Astronaut Neil Armstrong, commander of Apollo 11 and the first human to walk on the moon, testifies before the House Science, Space, and Technology Committee about human space flight on Capitol Hill September 22, 2011 in Washington, DC. Last week NASA unveiled their new heavy-lift rocket system that will put humans into space with a command capsule that is already under development. (Photo by Chip Somodevilla/Getty Images)
By John Faherty, The Cincinnati Enquirer
CINCINNATI -- Dozens of family and invited friends paid final tributes Friday in private services to Ohio native and rocket man Neil Armstrong, a week after the first man to walk on the moon died at age 82.
Media were barred from the invitation-only event, held at a club in Indian Hill, the upscale suburb that Armstrong called home.
Armstrong sons Rick and Mark were to give eulogies to their father. Also expected to speak: businessman and friend Charles Mechem; and Sen. Rob Portman, R-Ohio. Astronaut William Anders and NASA Administrator Charles Bolden are on the guest list. A public memorial will be Sept. 12 in Washington with a final resting place still undetermined. President Barack Obama ordered flags to fly at half-staff to honor Armstrong.
Earlier in the morning at Cincinnati Children's Hospital Medical center, two fellow lunar pioneers spoke about their work in helping launch a children's health fund in memory of Armstrong, whom they praised as an inspirational team player and humble hero.
"America has truly lost a legend," said astronaut Eugene Cernan, calling Armstrong a hero who "came from the culture of our country," growing up on a western Ohio farm, flying combat missions, and then joining the space program.
Cernan and astronaut James Lovell recounted visiting U.S troops in Iraq and Afghanistan with Armstrong, saying he always was an inspiration when meeting troops, schoolchildren and other admirers around the world.
Armstrong was a great American who never capitalized on his celebrity and just "wanted to be a team player," Lovell said. Armstrong said any of the astronauts could have been the first to walk on the moon, but Lovell and Cernan said Armstrong was the right choice for the way he handled becoming an icon.
"There's nobody that I know of that could have accepted the challenge and responsibility that came with being that with more dignity than Neil Armstrong," Cernan said.
Relatives described Armstrong, who largely shunned publicity after his moon mission, as "a reluctant American hero."
Cernan was the last astronaut to walk on the moon. Lovell was commander of Apollo 13, where an oxygen tank in the spaceship exploded and the moon mission was aborted.
Lovell and Cernan said they had visited Armstrong two months ago at his home. He cooked breakfast for them -- and burned the eggs, Cernan said.
"Neil Armstrong was probably one of the most human guys I've ever known in my life," Cernan said.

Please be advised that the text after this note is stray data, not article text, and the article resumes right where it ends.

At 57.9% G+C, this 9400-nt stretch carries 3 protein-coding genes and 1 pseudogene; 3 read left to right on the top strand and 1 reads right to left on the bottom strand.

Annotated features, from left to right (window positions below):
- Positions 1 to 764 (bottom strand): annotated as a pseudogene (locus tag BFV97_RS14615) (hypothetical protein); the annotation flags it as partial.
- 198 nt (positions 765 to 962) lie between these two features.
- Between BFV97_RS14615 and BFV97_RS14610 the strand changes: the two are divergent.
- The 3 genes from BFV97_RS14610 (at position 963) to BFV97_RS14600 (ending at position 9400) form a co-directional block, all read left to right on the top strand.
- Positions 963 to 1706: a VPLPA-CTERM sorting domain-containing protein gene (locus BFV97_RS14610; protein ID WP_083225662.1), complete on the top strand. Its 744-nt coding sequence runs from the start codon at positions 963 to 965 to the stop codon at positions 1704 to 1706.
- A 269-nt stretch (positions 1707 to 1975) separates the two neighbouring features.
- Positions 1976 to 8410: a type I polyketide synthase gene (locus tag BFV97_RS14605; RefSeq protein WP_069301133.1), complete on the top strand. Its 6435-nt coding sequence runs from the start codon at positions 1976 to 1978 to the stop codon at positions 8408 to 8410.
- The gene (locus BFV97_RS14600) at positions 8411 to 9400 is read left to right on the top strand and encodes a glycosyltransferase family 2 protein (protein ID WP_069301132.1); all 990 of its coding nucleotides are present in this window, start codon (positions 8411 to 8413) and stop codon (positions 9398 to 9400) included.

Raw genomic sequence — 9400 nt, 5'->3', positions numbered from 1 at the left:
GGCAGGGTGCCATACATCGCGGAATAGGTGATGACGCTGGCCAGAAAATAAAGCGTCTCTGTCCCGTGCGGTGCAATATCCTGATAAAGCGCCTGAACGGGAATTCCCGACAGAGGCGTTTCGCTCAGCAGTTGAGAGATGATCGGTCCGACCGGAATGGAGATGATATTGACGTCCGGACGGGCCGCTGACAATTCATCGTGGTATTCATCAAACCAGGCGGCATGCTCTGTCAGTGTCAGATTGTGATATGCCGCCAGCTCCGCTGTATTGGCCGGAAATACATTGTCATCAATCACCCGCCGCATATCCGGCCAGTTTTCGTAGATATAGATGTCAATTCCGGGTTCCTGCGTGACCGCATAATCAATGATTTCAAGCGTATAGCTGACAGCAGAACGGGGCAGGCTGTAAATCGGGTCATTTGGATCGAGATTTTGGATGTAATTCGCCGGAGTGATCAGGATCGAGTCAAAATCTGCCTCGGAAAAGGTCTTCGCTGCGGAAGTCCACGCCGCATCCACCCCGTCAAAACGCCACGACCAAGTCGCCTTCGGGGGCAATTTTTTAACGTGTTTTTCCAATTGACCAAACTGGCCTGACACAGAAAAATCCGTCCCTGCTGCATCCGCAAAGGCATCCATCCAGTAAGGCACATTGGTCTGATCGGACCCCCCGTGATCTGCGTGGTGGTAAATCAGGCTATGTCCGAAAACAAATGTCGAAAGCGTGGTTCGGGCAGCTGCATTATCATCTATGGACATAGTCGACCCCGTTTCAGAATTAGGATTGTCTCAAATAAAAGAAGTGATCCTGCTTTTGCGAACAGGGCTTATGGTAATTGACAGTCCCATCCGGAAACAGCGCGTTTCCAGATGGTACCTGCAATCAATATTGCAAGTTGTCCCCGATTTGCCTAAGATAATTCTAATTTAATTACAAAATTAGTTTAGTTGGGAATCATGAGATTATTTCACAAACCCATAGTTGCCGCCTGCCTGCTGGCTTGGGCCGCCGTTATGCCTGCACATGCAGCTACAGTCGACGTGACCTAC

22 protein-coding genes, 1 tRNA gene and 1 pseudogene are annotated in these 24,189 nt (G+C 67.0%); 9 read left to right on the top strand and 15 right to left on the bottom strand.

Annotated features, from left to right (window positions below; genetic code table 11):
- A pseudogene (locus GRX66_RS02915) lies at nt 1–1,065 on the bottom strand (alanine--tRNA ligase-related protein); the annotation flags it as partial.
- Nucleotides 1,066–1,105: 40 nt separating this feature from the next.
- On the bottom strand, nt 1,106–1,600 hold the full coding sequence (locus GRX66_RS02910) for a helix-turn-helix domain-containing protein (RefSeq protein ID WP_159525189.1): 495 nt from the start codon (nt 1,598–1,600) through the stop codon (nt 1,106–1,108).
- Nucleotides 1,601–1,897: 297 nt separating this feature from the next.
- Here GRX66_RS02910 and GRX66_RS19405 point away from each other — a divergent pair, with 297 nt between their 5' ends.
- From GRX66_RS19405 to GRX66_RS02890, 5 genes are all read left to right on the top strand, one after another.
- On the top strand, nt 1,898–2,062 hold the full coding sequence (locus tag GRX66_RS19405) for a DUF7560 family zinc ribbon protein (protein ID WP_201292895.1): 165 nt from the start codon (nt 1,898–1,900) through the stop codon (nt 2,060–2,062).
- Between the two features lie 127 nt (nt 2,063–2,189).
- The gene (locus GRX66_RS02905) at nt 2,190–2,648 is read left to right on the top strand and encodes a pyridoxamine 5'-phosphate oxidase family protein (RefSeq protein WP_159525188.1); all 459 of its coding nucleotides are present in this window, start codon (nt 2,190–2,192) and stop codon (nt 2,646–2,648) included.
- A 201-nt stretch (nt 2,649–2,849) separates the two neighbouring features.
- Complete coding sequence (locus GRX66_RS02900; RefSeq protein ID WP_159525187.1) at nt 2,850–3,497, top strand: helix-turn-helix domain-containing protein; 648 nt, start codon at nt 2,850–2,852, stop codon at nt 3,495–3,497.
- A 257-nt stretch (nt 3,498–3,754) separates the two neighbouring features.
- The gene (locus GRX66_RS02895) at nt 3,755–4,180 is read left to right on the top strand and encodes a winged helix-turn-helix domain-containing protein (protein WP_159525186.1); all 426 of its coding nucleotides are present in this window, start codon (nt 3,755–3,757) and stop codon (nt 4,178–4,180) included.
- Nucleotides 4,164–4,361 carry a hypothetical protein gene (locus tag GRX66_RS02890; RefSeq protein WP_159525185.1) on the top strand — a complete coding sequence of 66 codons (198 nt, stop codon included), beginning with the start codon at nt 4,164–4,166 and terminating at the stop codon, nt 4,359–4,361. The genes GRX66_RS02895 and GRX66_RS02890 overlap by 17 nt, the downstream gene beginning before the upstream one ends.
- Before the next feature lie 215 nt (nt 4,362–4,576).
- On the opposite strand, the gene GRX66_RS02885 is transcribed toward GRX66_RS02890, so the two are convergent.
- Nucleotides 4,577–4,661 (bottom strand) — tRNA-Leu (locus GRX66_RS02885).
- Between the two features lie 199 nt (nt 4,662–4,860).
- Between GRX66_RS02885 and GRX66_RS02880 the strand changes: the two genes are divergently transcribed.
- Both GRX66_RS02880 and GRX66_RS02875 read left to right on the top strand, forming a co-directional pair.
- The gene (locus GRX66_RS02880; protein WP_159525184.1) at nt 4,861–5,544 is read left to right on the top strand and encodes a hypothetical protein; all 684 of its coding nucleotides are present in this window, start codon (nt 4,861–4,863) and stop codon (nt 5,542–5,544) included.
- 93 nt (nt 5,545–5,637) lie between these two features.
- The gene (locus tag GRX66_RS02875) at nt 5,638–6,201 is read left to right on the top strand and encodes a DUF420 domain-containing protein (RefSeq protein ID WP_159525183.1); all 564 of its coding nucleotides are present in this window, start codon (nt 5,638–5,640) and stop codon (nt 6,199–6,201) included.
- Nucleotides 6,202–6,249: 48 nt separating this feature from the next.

Armstrong's family has suggested memorial contributions to two scholarship funds in his name or to the Neil Armstrong New Frontiers Initiative at Cincinnati Children's Hospital. His wife, Carol, is on the hospital's board.
Shane DiGiovanna, 14, an aspiring aerospace engineer with a rare skin-tissue disease, joined the astronauts Friday in their session at the hospital. DiGiovanna is able to hear because of a cochlear implant, a device developed by a NASA scientist.
Before the announcement, Shane, who said Armstrong always has inspired him, quizzed the two astronauts about details of their missions. Lovell recounted the streams of oxygen that wrapped their spacecraft "like a cocoon" after the tank explosion. The harrowing Apollo 13 flight was recounted in his book and depicted in the popular movie in which Tom Hanks played Lovell.
Cernan told him he was disappointed that the U.S. manned spaceflight program was halted, but predicted that Americans someday would return to the moon, and that Shane's generation would reach Mars.
Armstrong was raised in Wapakoneta, Ohio, and developed an early love for aviation. He served as a U.S. Navy pilot flying combat missions in Korea, then became a test pilot after finishing college.
Accepted into NASA's second astronaut class in 1962, he commanded the Gemini 8 mission in 1966.
He then commanded Apollo 11's historic moon landing on July 20, 1969. As a worldwide audience watched on TV, Armstrong took the step on the lunar surface he called "one giant leap for mankind."
After his space career, Armstrong returned to Ohio, teaching aerospace engineering at the University of Cincinnati and generally avoiding public view for most of the rest of his life. He married Carol Knight in 1999. He had two sons from a previous marriage.
Friday night, two student groups at the University of Cincinnati will gather with telescopes to view the moon and hear some of the astronaut's former students speak. The moon will be full, the second time in August that this will occur.
This relatively rare event, called a blue moon, won't happen again until July 2015. The moon remains its usual color, but the astronomical event is associated with the phrase "once in a blue moon."
In announcing his death, Armstrong's family requested that when people "see the moon smiling down at you, think of Neil Armstrong and give him a wink."
(Contributing: The Associated Press)